I was the first of the nine to be contacted by the FBI on December 3rd. An FBI agent called and asked if I could meet him for coffee. I was curious as to why, and he finally said he wanted to ask me about the trip I took last summer, emphasizing, “I think you know which one I’m talking about.” Later that day, my two friends, the Palestinian American women I had traveled with, were subpoenaed.

Our grand jury date was January 25, and all nine of us, like the other 14, refused to participate in this investigation.    

Before being subpoenaed, I knew nothing about grand juries, material support laws, or foreign terrorist organizations. Here is what I learned: A grand jury is essentially a secret court. When you are summoned to a grand jury, you cannot have a lawyer present. There are no witnesses and there is no transcript, no recording of the proceeding, no judge. The prosecutor handpicks the jury. Only the prosecutor presents evidence, and the prosecutor can submit or omit whatever materials s/he wants. There is no rebuttal: You are not allowed to offer your own evidence or explanations. You are simply expected to answer the questions put to you by the prosecutor. On the basis of this, the grand jury then decides whether to indict you for a crime.

I refused to testify, along with the other 23 activists, because I am not willing to participate in a McCarthy-like investigation in which we are asked to name everyone we know who has traveled to Latin America or the Middle East, everyone involved in the antiwar, Palestine solidarity, and Columbia solidarity movements both here and abroad. Our First Amendment rights guarantee us freedom of association and membership in any organization without government interference. By testifying before a grand jury, we are putting ourselves, those around us, and our civil liberties in jeopardy.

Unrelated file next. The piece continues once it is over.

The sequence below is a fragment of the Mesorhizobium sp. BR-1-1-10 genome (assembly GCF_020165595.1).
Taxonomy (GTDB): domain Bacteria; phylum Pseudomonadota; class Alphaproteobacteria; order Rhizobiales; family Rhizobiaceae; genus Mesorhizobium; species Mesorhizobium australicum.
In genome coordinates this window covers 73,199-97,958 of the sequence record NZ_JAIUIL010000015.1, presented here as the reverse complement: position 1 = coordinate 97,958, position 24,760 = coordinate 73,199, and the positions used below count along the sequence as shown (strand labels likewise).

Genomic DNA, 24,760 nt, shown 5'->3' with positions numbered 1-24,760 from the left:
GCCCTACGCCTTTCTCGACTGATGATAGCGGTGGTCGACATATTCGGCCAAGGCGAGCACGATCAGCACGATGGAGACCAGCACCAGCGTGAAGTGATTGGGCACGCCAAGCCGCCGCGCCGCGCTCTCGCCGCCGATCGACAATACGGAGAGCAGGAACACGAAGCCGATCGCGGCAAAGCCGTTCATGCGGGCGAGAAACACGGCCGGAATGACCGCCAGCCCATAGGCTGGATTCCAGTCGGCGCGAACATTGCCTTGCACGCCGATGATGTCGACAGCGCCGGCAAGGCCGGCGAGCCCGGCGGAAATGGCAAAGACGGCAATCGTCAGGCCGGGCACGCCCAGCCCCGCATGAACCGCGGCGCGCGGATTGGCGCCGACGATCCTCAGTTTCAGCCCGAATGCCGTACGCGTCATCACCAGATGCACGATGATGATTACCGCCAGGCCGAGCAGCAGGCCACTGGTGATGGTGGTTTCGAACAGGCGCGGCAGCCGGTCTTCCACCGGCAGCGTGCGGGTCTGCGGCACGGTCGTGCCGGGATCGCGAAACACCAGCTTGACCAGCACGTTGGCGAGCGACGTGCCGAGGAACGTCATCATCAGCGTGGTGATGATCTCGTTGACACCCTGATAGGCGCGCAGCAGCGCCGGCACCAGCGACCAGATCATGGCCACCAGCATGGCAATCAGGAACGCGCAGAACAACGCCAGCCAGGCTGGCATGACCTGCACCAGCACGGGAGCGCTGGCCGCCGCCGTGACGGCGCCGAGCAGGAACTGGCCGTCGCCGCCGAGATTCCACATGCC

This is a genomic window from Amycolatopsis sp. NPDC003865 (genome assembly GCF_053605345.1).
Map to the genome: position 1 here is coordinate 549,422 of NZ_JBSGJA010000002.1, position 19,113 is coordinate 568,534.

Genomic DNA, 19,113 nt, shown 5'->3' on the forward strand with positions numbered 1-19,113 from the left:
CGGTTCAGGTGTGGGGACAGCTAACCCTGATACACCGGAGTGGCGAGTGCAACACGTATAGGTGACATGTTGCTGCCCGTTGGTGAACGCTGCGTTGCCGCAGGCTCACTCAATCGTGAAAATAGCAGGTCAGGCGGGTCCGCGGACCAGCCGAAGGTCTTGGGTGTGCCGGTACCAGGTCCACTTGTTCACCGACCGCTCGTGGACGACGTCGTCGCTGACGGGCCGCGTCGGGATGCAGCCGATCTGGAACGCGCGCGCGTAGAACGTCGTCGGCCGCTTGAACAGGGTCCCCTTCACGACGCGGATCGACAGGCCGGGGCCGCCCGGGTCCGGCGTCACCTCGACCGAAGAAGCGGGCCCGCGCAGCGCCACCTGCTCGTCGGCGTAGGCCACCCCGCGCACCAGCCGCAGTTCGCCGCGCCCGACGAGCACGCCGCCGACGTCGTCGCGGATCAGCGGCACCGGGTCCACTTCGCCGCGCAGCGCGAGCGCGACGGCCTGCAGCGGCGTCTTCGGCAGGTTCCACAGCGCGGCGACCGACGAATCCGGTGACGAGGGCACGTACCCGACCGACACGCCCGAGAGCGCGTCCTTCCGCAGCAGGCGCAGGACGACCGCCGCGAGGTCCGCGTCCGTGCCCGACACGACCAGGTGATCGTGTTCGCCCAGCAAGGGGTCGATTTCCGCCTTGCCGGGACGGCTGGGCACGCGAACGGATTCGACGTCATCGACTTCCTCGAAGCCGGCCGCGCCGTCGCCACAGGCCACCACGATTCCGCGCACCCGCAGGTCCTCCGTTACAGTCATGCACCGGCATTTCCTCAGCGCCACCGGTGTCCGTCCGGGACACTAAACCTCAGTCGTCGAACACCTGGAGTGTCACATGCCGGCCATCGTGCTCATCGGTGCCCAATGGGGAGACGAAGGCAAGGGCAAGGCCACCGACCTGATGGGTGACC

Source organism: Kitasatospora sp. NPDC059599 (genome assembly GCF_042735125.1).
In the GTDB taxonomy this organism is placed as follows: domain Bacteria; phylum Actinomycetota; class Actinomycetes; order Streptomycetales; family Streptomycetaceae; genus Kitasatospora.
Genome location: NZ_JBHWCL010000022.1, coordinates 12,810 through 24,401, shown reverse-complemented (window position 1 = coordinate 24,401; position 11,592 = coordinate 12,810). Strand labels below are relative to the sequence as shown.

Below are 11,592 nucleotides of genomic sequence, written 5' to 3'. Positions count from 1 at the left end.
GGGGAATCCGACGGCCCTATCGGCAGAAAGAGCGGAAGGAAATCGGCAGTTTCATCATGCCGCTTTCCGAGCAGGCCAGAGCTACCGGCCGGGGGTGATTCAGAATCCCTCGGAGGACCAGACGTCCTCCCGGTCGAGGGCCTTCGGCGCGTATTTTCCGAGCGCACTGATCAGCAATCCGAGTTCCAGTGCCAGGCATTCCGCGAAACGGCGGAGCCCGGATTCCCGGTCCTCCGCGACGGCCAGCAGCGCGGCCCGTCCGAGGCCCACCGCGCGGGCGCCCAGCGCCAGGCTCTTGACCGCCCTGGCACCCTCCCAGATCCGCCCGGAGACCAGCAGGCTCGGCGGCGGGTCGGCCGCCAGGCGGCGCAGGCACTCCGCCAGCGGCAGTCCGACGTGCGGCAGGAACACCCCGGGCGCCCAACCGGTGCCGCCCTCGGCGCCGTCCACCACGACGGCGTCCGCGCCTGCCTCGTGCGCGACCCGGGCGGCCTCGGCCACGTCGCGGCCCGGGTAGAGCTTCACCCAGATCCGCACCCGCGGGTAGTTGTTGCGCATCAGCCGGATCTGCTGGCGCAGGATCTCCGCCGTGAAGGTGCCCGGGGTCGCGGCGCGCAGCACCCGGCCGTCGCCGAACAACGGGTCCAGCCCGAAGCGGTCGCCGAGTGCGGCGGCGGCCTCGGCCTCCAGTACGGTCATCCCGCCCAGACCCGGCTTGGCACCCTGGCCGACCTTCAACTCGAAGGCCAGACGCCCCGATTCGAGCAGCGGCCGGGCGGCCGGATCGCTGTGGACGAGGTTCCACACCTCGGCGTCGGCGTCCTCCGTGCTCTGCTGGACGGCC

Barack Obama in anti-apartheid days, Chiquita Banana and former President Jimmy Carter.

The government says these recent raids and subpoenas are part of an investigation into “material support” for foreign terrorist organizations. The material support laws took shape under President Clinton with the Antiterrorism and Effective Death Penalty Act, were expanded with the Patriot Act under President George W. Bush, and were expanded further under President Obama after the Supreme Court decided in June 2010, under pressure by Attorney General Eric Holder, that political speech can be considered material support for “foreign terrorist organizations” (FTOs) if done in a “coordinated way.”   

The list of FTOs is drawn up by the State Department in a secret process. Any foreign organization can be placed on the FTO list without a public discussion and without presentation of evidence of terrorism, and the list is not open to challenge. The Supreme Court decision, Holder vs. Humanitarian Law Project, stated that politically supporting an FTO, speaking with its members, or publicizing their views provides the FTO with a service, and that is now a criminal offense. Thus, former President Jimmy Carter could be indicted for speaking at a joint press conference with the minister of Hamas and also for meeting with Hezbollah during the 2009 elections in Lebanon.